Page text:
Two sides of the argument for a clear definition of social enterprise

Two sides of the argument for a clear definition of social enterprise.

Extracts from two pieces on the Guardian Social Enterprise Network
09.09.11
 

Richar Patey from Profit is Good Ltd has created a social enterprise brand which doesn`t require any asset lock.

 

“The official Social Enterprise Mark Company says that my business is not a social enterprise because it does not have profit distribution and dissolution of asset clauses, even though it has an integral social purpose.

 

The Mark’s strict interpretation of what constitutes a social enterprise means that it fails to encompass businesses which most reasonable people would say were social enterprises. One example is a fast-growing digital marketing consultancy called Yodelay.com whose business model generates income for charities but whose legal structure would not qualify it as a social enterprise.

 

Duncan Johnson, who heads it, asks: "We are not backed by any public funding. We are a bona-fide business doing b2b and we give away 70% of our net profits to charity – how is this enterprise not social?"

 

Another high-profile example is One. Despite its business, Global Ethics, giving all profits to The One Foundation and winning Social Enterprise UK’s Best Large Social Enterprise in the UK award in 2009, it may not qualify for the Mark as it is a regular limited-by-shares company with no constitutional tweaks or asset lock.

 

In America, there are no such rigid criteria for social enterprises, yet social purpose shows more signs of going mainstream. COMMON is a creative community for the rapid prototyping of social ventures under a unified and collaborative brand. Launched in Boulder and co-founded by Alex Bogusky, who used to head the CP+B advertising agency, COMMON is attempting to build a new brand of capitalism by promoting to young people that "you can make a great living and [have] a positive impact with what you do with your business career". Great American social enterprises such as Tom’s Shoes and the new Sir Richard’s Condoms,  which both donate one product to the developing world for every one sold, would not be classed as social enterprises in the UK because of profit distribution requirements, even though their margins are reduced by the social good they do.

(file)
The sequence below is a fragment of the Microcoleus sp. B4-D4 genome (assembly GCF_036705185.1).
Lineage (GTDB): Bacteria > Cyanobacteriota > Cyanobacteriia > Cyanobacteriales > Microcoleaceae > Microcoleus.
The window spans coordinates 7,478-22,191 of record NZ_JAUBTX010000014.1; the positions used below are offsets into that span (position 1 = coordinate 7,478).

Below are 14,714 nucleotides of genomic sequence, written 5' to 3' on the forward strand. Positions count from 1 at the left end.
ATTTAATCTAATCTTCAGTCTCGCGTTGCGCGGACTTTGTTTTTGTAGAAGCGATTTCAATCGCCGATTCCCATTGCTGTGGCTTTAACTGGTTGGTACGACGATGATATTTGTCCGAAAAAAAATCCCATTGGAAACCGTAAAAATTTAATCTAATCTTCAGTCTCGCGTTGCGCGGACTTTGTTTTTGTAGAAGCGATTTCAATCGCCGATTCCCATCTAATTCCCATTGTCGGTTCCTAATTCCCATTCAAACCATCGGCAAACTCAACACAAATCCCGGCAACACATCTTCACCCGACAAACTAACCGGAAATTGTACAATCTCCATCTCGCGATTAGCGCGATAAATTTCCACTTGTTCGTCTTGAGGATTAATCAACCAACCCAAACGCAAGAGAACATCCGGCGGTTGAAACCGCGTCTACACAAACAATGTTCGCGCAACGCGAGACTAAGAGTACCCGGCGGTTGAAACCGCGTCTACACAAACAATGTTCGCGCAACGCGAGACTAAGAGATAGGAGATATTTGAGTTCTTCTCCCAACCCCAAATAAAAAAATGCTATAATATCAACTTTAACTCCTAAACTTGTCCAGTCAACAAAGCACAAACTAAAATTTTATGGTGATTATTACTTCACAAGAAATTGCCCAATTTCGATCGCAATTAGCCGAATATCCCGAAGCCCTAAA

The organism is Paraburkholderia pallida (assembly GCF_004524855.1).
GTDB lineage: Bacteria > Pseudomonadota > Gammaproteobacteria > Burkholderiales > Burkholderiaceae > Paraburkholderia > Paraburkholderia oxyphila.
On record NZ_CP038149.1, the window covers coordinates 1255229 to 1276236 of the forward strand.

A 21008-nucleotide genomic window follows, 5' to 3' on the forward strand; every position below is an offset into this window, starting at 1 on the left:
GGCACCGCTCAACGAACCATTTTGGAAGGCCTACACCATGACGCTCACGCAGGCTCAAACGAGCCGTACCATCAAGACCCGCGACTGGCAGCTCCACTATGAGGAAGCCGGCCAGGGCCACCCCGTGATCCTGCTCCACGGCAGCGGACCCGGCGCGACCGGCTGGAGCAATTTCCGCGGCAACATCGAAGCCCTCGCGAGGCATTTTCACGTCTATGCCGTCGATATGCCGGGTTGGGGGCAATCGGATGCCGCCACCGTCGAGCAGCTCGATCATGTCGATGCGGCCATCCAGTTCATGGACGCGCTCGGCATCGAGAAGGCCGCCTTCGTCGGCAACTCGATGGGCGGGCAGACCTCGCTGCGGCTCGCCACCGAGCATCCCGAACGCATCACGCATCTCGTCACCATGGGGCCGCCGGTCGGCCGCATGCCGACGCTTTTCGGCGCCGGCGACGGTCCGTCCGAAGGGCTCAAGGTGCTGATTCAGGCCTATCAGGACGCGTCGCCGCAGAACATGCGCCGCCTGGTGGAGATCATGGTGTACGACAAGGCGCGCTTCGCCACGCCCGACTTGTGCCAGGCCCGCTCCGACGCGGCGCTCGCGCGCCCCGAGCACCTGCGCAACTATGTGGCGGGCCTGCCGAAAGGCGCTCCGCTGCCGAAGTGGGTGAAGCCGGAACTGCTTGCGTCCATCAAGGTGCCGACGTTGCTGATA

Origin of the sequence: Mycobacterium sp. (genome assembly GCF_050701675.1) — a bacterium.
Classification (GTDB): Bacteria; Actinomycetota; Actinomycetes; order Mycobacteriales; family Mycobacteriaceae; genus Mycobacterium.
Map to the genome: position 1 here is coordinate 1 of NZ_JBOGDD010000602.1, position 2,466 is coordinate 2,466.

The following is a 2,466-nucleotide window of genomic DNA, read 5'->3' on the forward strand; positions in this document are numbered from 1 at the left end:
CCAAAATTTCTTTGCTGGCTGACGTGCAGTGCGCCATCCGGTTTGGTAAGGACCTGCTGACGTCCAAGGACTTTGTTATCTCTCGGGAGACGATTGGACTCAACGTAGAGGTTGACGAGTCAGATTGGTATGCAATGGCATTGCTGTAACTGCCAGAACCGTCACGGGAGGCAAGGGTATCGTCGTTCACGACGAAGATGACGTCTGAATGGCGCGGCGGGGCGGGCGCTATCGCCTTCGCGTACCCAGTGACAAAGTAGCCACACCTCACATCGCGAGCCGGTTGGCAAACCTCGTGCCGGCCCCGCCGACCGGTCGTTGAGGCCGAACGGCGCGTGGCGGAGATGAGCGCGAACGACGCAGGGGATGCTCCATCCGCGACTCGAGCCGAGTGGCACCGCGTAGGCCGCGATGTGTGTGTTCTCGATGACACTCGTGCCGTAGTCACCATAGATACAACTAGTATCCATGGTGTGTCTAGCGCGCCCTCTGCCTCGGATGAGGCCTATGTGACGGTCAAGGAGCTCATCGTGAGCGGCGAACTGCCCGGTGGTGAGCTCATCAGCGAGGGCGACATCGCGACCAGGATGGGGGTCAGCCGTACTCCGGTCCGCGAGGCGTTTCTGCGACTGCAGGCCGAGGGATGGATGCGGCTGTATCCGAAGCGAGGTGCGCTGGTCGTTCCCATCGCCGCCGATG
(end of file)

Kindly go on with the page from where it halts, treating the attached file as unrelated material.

It was these great businesses and initiatives such as COMMON that inspired me to create a collaborative, open-source social enterprise brand under the Creative Commons licence, to be used by and for the promotion of any for-profit business with an integral social purpose that creates shared value for all. The brand can be used by owner/manager ethical businesses right up to multinationals such as Nestlé, which has embedded the concept of creating shared value into its business model

 

The UK needs to recognise that narrow definitions of social enterprise do nothing to embed social purpose as an integral part of mainstream business.”

 

Here is a response to Richard Patey`s piece from Lucy Findlay – Managing Director of the Social Enterprise Mark Company

 

“The Social Enterprise Mark is the certification authority for social enterprises. The certification process does not attempt to prescribe business, organisation, or any legal structures that they may adopt, such as charities, community interest companies, limited by share or by guarantee.

 

The Mark was originally developed with the sector, for the sector. It took the widely recognised and accepted definition of social enterprise and conducted extensive consultation and research, which led to the development of the certification criteria. These are rigorously applied and overseen by an independent certification panel to assure credibility and consistency.

 

If you agree that social enterprises, with any legal structure from CLG, CIC to charities, can develop along a spectrum from start-up, emerging, to established and mature, there will always be a debate around which point on the spectrum any criteria or assessment can be applied. This will inevitably lead to extensive debate around definitions and application of any criteria. As Malcolm Sutton, explains "I would argue that all social enterprises have an element of ‘charity’ in them – how different is the ‘social purpose’ from the ‘charitable objective’? And equally that the majority of charities have to have an element of ‘business’ to what they do."

 

The criteria are not set in stone and continue to respond to the needs of social enterprises. We are independent of any public funding and just 18 months old, but with rigorous assessment process, the number of Mark holders is progressing steadily.

 

Social enterprises are looking for accreditation to prove they operate as genuine social enterprises, and we give them the tools to differentiate themselves. In the light of the increasing demand for shareholder transparency, the Mark provides the only credible indicator that shareholder profit is not the motivation for operation.

 

Social purpose contributions or corporate social responsibility are good in their own way, but do not address the core principle that social enterprises exist to benefit people and planet. “

 

As Chris Bailey of Westway Development Trust puts it:

 

"What matters in social enterprise is that we do not have people setting up things and calling them social enterprises when they are not, or when those organisations work in a way which is at odds with what the general public expects of a social enterprise."